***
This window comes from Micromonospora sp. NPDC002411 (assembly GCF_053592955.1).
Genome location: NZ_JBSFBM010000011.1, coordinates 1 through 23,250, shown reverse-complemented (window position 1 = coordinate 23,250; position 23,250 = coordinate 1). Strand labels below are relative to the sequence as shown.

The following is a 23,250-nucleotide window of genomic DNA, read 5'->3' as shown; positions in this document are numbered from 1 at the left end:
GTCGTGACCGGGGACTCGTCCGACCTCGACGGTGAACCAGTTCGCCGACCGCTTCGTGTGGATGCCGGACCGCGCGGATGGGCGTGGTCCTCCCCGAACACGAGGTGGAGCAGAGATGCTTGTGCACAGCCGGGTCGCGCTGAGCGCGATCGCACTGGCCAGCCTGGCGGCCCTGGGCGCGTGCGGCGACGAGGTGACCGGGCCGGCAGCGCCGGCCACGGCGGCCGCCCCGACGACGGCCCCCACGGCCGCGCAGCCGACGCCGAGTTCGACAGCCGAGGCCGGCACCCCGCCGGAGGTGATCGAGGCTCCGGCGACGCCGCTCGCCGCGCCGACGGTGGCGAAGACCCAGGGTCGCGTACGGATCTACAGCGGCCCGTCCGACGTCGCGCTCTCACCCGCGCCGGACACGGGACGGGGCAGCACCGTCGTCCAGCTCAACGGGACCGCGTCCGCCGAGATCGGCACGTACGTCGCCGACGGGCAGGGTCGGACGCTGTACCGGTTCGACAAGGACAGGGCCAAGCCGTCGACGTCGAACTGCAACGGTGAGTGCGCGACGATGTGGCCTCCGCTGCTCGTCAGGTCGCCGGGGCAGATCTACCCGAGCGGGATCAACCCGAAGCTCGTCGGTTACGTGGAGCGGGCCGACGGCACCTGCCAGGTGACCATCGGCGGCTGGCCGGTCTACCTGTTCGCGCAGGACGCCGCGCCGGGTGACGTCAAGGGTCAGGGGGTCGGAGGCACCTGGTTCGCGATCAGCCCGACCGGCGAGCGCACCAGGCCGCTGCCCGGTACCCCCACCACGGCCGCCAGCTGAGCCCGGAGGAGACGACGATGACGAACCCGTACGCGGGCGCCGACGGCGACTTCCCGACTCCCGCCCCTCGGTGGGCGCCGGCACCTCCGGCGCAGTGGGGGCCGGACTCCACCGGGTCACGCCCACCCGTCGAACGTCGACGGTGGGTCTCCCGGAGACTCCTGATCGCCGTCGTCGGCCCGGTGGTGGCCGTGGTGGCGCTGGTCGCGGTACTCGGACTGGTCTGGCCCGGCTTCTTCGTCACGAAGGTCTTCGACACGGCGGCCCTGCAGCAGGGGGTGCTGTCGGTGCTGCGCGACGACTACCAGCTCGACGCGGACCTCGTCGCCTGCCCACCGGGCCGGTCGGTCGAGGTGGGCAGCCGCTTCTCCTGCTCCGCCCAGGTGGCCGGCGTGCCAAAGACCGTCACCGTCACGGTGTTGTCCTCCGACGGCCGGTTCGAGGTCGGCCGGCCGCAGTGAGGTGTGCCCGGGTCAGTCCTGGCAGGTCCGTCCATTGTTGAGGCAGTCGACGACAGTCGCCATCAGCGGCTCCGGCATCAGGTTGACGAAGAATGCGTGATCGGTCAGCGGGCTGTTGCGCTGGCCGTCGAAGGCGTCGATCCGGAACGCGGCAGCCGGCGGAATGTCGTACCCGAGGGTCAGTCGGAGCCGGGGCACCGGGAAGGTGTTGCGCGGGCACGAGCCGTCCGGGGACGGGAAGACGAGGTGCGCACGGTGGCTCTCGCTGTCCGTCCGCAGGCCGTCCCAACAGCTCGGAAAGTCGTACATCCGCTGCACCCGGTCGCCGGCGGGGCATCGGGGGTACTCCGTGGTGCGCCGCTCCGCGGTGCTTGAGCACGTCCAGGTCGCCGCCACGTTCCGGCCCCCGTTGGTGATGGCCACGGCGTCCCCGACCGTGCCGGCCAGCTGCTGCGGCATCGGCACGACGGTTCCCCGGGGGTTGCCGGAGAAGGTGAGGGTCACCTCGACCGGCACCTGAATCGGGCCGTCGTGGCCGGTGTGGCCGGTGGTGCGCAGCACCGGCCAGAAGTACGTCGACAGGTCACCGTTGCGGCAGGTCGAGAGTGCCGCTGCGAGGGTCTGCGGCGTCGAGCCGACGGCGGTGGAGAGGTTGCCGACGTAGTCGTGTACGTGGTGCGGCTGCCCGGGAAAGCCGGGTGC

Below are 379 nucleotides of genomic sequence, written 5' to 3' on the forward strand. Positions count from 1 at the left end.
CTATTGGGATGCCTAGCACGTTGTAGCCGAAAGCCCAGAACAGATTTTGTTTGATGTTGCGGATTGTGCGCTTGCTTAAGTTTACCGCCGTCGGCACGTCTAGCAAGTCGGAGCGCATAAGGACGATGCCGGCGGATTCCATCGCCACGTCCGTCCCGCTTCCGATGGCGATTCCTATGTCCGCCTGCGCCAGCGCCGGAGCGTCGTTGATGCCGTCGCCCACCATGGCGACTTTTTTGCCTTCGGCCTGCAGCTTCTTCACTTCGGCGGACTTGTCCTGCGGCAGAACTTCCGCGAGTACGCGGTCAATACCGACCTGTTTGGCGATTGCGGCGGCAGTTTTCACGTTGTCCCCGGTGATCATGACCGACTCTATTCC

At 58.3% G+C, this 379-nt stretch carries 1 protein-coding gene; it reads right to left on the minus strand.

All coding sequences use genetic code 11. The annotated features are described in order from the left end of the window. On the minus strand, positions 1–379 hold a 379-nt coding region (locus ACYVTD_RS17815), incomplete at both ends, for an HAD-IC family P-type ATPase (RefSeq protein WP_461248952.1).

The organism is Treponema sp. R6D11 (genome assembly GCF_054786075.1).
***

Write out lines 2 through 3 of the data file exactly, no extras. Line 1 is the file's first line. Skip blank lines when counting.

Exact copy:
Genome location: NZ_JBSFBM010000011.1, coordinates 1 through 23,250, shown reverse-complemented (window position 1 = coordinate 23,250; position 23,250 = coordinate 1). Strand labels below are relative to the sequence as shown.

The following is a 23,250-nucleotide window of genomic DNA, read 5'->3' as shown; positions in this document are numbered from 1 at the left end: